At least 10 people were arrested during a second consecutive night of clashes between Palestinians and Israel Police at the Damascus Gate of the Old City of Jerusalem on Sunday night, according to police.
Video from the scene showed rioters violently clashing with police forces, with rioters throwing objects at and getting into fistfights with security forces.
Bottles, iron rods and other objects were thrown by rioters at police officers at the scene, injuring at least one officer lightly.
According to the Red Crescent, 19 Palestinian rioters were injured during the riots.
Earlier on Sunday, Foreign Minister Yair Lapid visited the Damascus Gate for a situation evaluation with police, alongside deputy public security minister Yoav Segalovitz, Economy Minister Orna Barbivai and Foreign Ministry director-general Alon Ushpiz.
Hamas spokesman in Jerusalem Muhammad Hamada warned that Lapid's visit and the clashes at the Damascus Gate were a "dangerous escalation" and a "provocation" during Ramadan.
Hamada added that Hamas holds Israeli leaders responsible for the "consequences" of the situation, saying: "We and our people have taken the pledge to protect Jerusalem and Al-Aqsa with strength and by all available means."
Former Israel Police Jerusalem district commander Arieh Amit criticized Lapid's visit to the area, telling 103FM radio on Monday that "All the entrances of politicians to places like this are usually for them be seen on TV and heard on the radio. It never helps. There are many times it just stirs things up."
On Monday, a 21-year-old east Jerusalem resident was arrested for sharing inciting videos on TikTok which included calls for violence against Israelis and commendation of the terrorists who have carried out recent attacks across Israel.
The arrest comes amid a crackdown against Palestinian incitement on social media by Israel Police, in an attempt to stifle the violent incidents that have plagued Israel during the current wave of terror.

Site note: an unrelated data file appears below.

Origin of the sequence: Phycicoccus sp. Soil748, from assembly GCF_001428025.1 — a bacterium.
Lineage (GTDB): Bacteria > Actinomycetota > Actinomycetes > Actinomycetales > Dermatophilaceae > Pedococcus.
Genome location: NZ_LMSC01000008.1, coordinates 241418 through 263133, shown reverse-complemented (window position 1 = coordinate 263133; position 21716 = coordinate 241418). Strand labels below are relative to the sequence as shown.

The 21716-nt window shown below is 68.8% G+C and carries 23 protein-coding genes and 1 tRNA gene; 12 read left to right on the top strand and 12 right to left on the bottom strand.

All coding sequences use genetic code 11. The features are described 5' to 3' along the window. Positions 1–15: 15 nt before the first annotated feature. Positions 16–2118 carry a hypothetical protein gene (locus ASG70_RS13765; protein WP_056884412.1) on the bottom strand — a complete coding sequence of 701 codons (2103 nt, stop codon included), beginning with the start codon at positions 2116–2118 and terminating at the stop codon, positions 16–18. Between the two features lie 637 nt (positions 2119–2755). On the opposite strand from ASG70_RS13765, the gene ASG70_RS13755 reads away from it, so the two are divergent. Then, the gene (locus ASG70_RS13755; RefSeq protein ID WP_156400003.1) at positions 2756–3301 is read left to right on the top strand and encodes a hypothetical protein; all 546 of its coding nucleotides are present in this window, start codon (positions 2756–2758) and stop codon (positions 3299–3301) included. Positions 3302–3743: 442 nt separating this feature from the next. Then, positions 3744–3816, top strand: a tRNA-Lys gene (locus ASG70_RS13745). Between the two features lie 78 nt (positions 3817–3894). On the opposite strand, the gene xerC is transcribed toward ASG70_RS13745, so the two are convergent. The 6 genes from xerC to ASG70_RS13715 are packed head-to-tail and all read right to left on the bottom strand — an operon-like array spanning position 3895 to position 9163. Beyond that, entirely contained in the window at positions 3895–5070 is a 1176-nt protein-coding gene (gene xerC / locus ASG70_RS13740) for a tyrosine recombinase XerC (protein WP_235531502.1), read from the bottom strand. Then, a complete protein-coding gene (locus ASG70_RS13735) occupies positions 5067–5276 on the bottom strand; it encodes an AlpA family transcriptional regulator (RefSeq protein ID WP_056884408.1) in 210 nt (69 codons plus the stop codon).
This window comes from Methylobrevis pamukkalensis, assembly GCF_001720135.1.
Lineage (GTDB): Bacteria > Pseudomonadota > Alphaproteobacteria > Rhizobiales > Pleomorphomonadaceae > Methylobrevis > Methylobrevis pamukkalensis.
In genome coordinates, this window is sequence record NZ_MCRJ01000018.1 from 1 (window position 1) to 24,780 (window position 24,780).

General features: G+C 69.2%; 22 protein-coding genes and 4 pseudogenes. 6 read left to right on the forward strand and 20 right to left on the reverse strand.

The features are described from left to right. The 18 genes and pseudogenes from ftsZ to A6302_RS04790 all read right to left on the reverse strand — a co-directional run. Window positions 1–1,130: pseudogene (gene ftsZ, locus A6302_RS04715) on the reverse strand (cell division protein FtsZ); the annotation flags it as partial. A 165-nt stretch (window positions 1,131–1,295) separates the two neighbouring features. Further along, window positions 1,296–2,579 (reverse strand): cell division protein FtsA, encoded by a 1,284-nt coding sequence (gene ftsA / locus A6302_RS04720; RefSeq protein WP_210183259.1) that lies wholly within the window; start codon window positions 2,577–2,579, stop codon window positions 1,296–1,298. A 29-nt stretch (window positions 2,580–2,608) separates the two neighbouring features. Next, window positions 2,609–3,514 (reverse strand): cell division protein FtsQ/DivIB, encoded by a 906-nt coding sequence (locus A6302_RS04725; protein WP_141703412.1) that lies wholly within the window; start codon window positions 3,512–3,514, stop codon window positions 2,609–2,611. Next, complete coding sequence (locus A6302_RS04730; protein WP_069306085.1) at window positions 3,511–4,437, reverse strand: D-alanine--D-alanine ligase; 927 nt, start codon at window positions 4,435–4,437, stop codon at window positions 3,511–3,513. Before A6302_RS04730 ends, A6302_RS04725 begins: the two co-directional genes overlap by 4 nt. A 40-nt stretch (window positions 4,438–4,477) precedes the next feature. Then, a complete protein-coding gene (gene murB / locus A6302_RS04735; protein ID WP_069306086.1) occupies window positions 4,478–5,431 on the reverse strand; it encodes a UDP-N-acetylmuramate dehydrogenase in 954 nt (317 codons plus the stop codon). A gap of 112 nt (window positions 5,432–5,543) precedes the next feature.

On Sunday, another east Jerusalem TikTok user, 20, was arrested as part of that crackdown.
Israel Police Jerusalem District head of operations Wassam Ali told Army Radio that it seemed unlikely the clashes were sparked by Lapid's visit as clashes took place at the Damascus Gate on Saturday night also. "This was a legitimate visit. Everyone who want to support the police will be gladly received."
Sigal Bar Zvi, the head of Israel Police's Operations Department, stated on Monday that the "triggers that existed before Operation Guardian of the Walls - still exist now," according to KAN news.
On Saturday night, at least four Palestinians were arrested amid clashes between rioters and police at the Damascus Gate in Jerusalem. Earlier on Saturday night, a small group of Jewish youth was seen marching towards the gate. shouting "death to Arabs" and "revenge" among other slogans.
The violence at Damascus Gate comes amid tensions throughout Israel and the West Bank after a series of terrorist attacks in Beersheba, Hadera and Bnei Brak.
Last year, clashes at the Damascus Gate were part of the tensions leading up to Operation Guardian of the Walls, which Hamas blamed on tensions in Jerusalem, specifically in the Sheikh Jarrah neighborhood and at the al-Aqsa Mosque.
On Monday, Prime Minister Naftali Bennett visited the two Border Police Counterterrorism Unit officers hospitalized at Haifa’s Rambam Medical Center for injuries suffered during Friday night’s West Bank operation.
"There was heavy gunfire...I heard a burst of bullets fly past me and then I felt the impact," Sgt.-Maj 'A' told Bennett. "I was calmed by the bullet hitting my shoulder. I told my unit that everything's alright and to keep going."
"It was a familiar situation for me, the gunfire did not take me by surprise," Sr.-St.-Sgt.-Maj. 'T' told the prime minister. "I knew we were going to war...I knew I would win and [the terrorists] will die."
Jerusalem Post Staff contributed to this report.